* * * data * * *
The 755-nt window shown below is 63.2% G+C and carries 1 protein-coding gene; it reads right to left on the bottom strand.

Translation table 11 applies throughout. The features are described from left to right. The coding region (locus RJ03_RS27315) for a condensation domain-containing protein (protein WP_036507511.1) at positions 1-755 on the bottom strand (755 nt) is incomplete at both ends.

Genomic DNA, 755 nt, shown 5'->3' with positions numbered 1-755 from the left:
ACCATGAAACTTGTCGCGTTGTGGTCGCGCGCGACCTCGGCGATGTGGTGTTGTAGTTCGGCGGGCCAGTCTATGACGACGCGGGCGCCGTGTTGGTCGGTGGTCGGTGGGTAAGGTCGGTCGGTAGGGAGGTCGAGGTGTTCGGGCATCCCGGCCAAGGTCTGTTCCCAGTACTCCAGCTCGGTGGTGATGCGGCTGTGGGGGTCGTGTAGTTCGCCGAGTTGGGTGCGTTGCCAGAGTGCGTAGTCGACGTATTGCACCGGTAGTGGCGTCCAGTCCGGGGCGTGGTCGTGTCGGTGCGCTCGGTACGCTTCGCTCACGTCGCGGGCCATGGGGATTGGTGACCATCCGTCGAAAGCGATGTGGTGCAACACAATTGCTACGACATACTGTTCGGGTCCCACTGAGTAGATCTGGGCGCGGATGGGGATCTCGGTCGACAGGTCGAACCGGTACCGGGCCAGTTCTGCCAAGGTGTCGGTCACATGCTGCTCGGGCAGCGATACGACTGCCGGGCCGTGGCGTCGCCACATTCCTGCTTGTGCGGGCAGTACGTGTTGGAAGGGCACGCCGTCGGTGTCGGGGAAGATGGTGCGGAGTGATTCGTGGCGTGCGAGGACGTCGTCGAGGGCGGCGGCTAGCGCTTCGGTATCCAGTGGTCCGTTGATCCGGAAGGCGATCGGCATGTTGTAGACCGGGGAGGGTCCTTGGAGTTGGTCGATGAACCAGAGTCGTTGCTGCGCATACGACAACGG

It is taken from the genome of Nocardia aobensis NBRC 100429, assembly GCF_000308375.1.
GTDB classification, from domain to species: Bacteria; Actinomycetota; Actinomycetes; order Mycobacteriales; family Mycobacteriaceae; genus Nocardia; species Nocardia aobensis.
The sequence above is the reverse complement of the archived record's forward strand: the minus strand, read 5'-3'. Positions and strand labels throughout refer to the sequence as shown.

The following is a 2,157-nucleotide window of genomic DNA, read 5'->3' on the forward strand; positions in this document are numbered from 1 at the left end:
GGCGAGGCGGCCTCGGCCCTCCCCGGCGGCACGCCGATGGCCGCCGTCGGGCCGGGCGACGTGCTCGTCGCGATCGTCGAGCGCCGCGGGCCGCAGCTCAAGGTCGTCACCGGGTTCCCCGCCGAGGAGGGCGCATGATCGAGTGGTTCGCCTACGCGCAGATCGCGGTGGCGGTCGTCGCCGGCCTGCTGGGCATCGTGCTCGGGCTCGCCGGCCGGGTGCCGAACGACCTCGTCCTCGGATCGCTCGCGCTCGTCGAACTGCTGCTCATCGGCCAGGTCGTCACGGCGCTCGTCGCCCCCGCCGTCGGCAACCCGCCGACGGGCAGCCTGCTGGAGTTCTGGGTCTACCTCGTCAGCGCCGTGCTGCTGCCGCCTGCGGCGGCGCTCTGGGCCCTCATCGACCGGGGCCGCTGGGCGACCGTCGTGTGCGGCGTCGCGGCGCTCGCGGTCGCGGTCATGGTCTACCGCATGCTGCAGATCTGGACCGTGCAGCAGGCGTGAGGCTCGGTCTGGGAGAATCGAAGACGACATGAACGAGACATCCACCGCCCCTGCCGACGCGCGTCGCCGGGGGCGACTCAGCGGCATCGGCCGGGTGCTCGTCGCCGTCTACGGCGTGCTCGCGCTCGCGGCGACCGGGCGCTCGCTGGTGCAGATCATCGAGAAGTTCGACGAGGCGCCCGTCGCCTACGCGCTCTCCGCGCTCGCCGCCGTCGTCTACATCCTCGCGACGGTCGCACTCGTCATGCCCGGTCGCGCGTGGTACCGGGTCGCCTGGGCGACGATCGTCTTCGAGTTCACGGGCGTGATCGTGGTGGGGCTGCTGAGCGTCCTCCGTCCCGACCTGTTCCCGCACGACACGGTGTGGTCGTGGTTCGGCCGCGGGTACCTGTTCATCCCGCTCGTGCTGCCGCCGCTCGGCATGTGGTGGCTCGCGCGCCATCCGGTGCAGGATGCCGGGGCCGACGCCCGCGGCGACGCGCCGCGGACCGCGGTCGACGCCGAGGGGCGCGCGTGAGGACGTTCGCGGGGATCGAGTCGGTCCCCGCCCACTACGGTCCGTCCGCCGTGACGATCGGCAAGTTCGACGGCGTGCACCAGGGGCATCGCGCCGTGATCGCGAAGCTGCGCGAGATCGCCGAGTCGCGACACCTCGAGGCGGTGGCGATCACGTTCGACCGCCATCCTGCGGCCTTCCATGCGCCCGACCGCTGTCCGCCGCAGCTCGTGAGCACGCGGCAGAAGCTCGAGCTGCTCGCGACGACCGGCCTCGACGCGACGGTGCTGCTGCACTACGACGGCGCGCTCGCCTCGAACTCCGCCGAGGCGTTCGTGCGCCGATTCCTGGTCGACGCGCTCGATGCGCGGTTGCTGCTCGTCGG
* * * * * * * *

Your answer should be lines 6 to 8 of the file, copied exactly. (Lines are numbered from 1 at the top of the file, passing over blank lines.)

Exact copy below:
GTDB classification, from domain to species: Bacteria; Actinomycetota; Actinomycetes; order Mycobacteriales; family Mycobacteriaceae; genus Nocardia; species Nocardia aobensis.
The sequence above is the reverse complement of the archived record's forward strand: the minus strand, read 5'-3'. Positions and strand labels throughout refer to the sequence as shown.

The following is a 2,157-nucleotide window of genomic DNA, read 5'->3' on the forward strand; positions in this document are numbered from 1 at the left end: